Saturday, October 5, 1996

The Spokesman-Review

Spokane, Washington/Coeur d'Alene, Idaho

Ex-Jehovah's Witnesses tackle custody issue

Weekend conference first to address legal difficulties of leaving the sect

By Kelly McBride, Staff writer

Former Jehovah's Witnesses are gathering in Spokane this weekend to discuss child custody disputes and other bitter results of leaving the apocalyptic religious sect.

"The trauma of leaving this church is so destructive that people often implode or explode," said Jim Penton, a retired religion professor and ex-Witness. "There is a lot of breakdown, emotional and spiritual."

While former church members have met to commiserate for years, this conference is the first to address the legal difficulties encountered during divorce and custody proceedings.

"It's becoming the issue for people who have left the church but still want to have some say in the way their children are raised," said Penton, who is among the few dozen people attending the conference. "The church can be pretty ruthless. They train children to alienate non-Witness parents."

Richard Rawe, a Soap Lake, Wash., resident excommunicated from the church in 1977, has been helping other ex-Witnesses since then. He said he is increasingly contacted by parents frustrated by their dealings with the church during legal proceedings.

"The church has a gaggle of about 60 attorneys which they will dispatch to members who need legal assistance," Rawe said. "It doesn't make a very even playing field."

Merton Campbell, a Jehovah's Witness spokesman in Brooklyn, N.Y., would not comment on Rawe's allegations. Local church authorities also declined to comment.

Campbell and other church leaders, though, said they didn't know about the sponsors of the conference, Biblical Research and Commentary International, whose board is composed entirely of former paid church officers.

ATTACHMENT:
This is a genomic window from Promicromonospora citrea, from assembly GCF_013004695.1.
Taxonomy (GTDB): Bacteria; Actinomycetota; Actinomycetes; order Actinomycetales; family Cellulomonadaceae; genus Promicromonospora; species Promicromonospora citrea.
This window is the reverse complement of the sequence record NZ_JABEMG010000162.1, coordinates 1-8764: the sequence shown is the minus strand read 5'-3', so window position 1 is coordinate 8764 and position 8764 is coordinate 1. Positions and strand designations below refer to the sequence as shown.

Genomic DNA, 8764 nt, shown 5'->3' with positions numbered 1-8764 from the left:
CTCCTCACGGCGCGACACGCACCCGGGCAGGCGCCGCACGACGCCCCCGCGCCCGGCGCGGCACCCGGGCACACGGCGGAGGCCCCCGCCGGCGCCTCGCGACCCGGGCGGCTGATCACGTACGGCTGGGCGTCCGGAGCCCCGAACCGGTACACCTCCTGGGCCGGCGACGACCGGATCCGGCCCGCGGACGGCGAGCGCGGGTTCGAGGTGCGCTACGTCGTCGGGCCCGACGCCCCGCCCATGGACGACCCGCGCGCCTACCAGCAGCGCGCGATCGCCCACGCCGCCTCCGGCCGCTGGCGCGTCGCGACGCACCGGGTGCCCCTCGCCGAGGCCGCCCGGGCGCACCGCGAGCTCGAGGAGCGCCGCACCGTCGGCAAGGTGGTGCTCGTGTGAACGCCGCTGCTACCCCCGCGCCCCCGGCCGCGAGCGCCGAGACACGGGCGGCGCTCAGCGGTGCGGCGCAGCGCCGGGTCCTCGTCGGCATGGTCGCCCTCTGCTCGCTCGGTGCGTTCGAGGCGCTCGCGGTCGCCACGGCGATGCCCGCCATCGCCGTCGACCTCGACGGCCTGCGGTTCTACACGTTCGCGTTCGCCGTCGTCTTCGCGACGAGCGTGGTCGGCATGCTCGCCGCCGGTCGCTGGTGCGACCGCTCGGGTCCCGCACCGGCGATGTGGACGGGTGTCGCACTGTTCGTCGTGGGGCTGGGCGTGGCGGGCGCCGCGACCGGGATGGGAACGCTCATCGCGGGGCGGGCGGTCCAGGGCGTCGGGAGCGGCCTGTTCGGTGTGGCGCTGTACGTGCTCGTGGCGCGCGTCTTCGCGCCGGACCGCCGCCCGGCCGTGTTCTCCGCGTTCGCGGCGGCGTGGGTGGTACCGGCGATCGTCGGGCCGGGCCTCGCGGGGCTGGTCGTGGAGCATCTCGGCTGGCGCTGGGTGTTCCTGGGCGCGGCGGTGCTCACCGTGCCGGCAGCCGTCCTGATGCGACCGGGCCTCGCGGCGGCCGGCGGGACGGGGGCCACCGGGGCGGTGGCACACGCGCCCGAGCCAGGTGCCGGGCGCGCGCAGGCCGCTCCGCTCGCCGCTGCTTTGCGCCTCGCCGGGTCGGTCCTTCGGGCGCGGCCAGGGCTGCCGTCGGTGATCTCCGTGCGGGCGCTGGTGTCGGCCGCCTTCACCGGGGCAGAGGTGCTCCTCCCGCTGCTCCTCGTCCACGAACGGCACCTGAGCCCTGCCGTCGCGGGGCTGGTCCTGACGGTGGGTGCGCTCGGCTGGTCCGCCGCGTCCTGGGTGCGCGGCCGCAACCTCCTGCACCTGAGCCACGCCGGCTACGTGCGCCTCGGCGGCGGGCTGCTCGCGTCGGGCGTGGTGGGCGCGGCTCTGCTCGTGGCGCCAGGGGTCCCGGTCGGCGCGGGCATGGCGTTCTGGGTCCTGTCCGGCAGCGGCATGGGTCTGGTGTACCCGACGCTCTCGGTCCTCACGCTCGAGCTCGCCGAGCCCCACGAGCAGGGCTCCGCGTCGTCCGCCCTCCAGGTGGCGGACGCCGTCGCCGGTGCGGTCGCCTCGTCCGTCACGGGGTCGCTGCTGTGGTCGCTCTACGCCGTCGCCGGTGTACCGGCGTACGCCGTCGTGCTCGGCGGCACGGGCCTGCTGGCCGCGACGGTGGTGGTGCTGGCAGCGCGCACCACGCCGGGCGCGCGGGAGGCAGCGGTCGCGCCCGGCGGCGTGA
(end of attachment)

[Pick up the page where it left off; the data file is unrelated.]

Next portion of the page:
Church officials said they never advocate their followers violate court orders or state laws. But they acknowledged their doctrine of shunning former members leaves little room for non-Witness parents in the lives of children who are active in the church.

Jehovah's Witnesses tell children they can associate with their non-Witness parents until they are adults, said Campbell. But once they become adults, they must choose between continuing that association or remaining part of the church.

"We believe that we are obeying what the Bible has to say on that," Campbell said.

Jehovah's Witnesses, also known by their corporate moniker, the Watchtower Society, are a Christian sect that preaches the end of the world is near. The church has prepared for Armageddon on four different dates this century, but each time the believers have been disappointed.

In addition to their practice of proselytizing door-to-door, they are most often noted for their refusal to accept blood or organ transplants, salute the flag or serve in the military.

The church teaches that governments and other worldly organizations are agents of the devil. Members consider holidays or birthday celebrations forms of idolatry.

Catholics and Protestants generally regard Jehovah's Witnesses as heretics, because of their unorthodox beliefs, including the teaching that Jesus was a mere human being and not divine. Witnesses in turn believe the rest of Christianity has lost its true meaning and followers are being misled by Satan.

At the conference, which continues today and Sunday at Cavanaugh's Fourth Avenue hotel, attendees stood up one by one to share their moment of epiphany when they decided to break with the church.

Rueben Mercado of Spokane said that going to the funeral of a mother of five who bled to death during childbirth because she refused a blood transfusion raised questions in his mind.

His wife, Marlene, a third-generation Witness, said she watched her youngest son become socially isolated because the church teaches that children should not be involved in any extracurricular activities.

Sherry Veitenheimer, also from Spokane, said she was shocked to hear an elder proclaim that an abused woman should stay married to her abuser, but that divorce was acceptable if one spouse prevented the other from attending church.

"Once you accept that someone else is speaking for God, to doubt that source is the same as doubting God," she said.

Because former members are shunned, choosing to leave the church is often just as painful as staying, said Ron Frye, president of the ex-Witness group holding this weekend's convention.

Former church members have formed several of their own organizations, such as the Biblical Research and Commentary International, and are widely represented on the Internet's World Wide Web.

Penton encouraged former church members to continue speaking out. but not to dwell on the bad experiences of others.

"I read these accounts on the Internet and it's like opening up old wounds," he said. "We don't want to be spiritual scab pickers. It does no good. We need to be positive about it."


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